Deaths on Everest Base Camp Trek - How Many People Die Annually?
EBC Trek Guide

How Many People Die On The Everest Base Camp Trek Annually?


Although not a nice topic to think about, the good news is that deaths on the Everest Base Camp Trek are relatively rare!

This is certainly true when compared to summiting or attempting to summit Everest. In comparison to climbing Everest, the Everest Base Camp Trek is extremely safe.

The majority of deaths reported on Everest each year are of climbers and Sherpas who have to deal with much greater altitude, more adverse weather conditions and a greater risk of fatal falls than those who are trekking to Everest Base Camp.

That being said, the Everest Base Camp Trek still poses a variety of risks because of its location and altitude.

Being situated at the base of the tallest mountain in the world means that trekkers can succumb to altitude sickness.

Moreover, Everest Base Camp itself is susceptible to avalanches such as the devastating avalanche of 2015 that claimed the lives of 19 climbers.

While statistics are readily available for deaths of people climbing Mount Everest, there are no official statistics for deaths that occur during Base Camp treks and related routes.

On the low end we estimate that around 3-5 people die each year on the Everest Base Camp Trek. On the high end this number could be as high as 12-15. These numbers are estimates but out of roughly 30,000 people who do the trek yearly, this is a death rate of about 0.03%.

EBC Trek

Recent Deaths

Of the few deaths that may occur each year, most of them are as a result of altitude related illnesses or underlying conditions, like heart disease, that have been exacerbated by the high altitude. While you are not actually climbing Everest, you may reach altitudes as high as 5,600m, which is higher than most mountains in the world.

Proper acclimatization is essential, but we will speak more of preventative measures later in the article.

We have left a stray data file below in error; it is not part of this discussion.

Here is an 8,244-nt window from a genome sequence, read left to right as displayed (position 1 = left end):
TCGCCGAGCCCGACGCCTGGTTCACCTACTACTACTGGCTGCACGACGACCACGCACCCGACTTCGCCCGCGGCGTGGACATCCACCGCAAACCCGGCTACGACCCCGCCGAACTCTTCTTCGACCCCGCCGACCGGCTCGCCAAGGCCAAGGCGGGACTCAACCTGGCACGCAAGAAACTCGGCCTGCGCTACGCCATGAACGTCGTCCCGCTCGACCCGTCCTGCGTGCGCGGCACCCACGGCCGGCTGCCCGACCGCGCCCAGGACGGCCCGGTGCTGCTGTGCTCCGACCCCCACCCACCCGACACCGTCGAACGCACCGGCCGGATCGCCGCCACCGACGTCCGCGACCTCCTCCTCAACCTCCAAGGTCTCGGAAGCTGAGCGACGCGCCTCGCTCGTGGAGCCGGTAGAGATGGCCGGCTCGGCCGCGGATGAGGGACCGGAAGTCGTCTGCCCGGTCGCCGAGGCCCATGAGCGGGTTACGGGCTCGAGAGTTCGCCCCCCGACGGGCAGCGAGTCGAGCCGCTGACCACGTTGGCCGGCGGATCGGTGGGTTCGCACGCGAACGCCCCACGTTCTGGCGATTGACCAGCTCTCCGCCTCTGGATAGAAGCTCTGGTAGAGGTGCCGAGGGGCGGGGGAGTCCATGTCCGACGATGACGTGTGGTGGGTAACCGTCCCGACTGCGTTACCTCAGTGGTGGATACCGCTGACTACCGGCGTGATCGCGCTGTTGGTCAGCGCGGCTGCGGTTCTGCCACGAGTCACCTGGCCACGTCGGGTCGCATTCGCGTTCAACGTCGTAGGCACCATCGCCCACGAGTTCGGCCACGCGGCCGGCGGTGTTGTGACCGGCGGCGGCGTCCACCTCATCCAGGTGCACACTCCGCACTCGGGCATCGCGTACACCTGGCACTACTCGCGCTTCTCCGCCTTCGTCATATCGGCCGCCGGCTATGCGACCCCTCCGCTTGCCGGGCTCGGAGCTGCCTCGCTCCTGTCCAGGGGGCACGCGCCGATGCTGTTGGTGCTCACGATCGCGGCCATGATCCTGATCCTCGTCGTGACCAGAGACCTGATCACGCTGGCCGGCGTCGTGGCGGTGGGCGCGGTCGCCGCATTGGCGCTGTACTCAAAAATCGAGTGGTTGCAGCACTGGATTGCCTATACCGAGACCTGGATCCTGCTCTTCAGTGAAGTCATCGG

Because most Everest Base Camp Trek deaths are not reported in the news, it is hard to accurately determine the cause of deaths on the trek.

Moreover, there are a number of route variations to Everest Base Camp, like the Three Passes Trek, Jiri Trek and Gokyo Lakes Trek, that all involve a little more risk as they encounter glaciers, rock falls and high passes. These are risks not faced on the classic Everest Base Camp Trek.

EBC Trek Deaths

Common Causes

Almost all trekking deaths in the Everest region are altitude related. Acute Mountain Sickness and similar conditions like High Altitude Cerebral Oedema and Pulmonary Oedema are all caused by ascending too high, too fast.

When symptoms of altitude sickness are detected, your guide should advise you to remain where you are or descend to lower altitude. It is imperative that you follow the instructions of the guides as most deaths occur when people try to carry on ascending and only turn back when it’s too late.

Altitude sickness can come on incredibly quickly. If you or someone in your group finds themselves incapacitated due to altitude sickness you will need to arrange an immediate helicopter evacuation. The good news is that the Everest region is well-equipped with many helicopter operators. But the cost for a heli-evac is non-trivial (around $2500-$5000) for a helicopter pick up and drop off in Lukla.


Helicopter evacuation is very well organised on the Everest Base Camp trek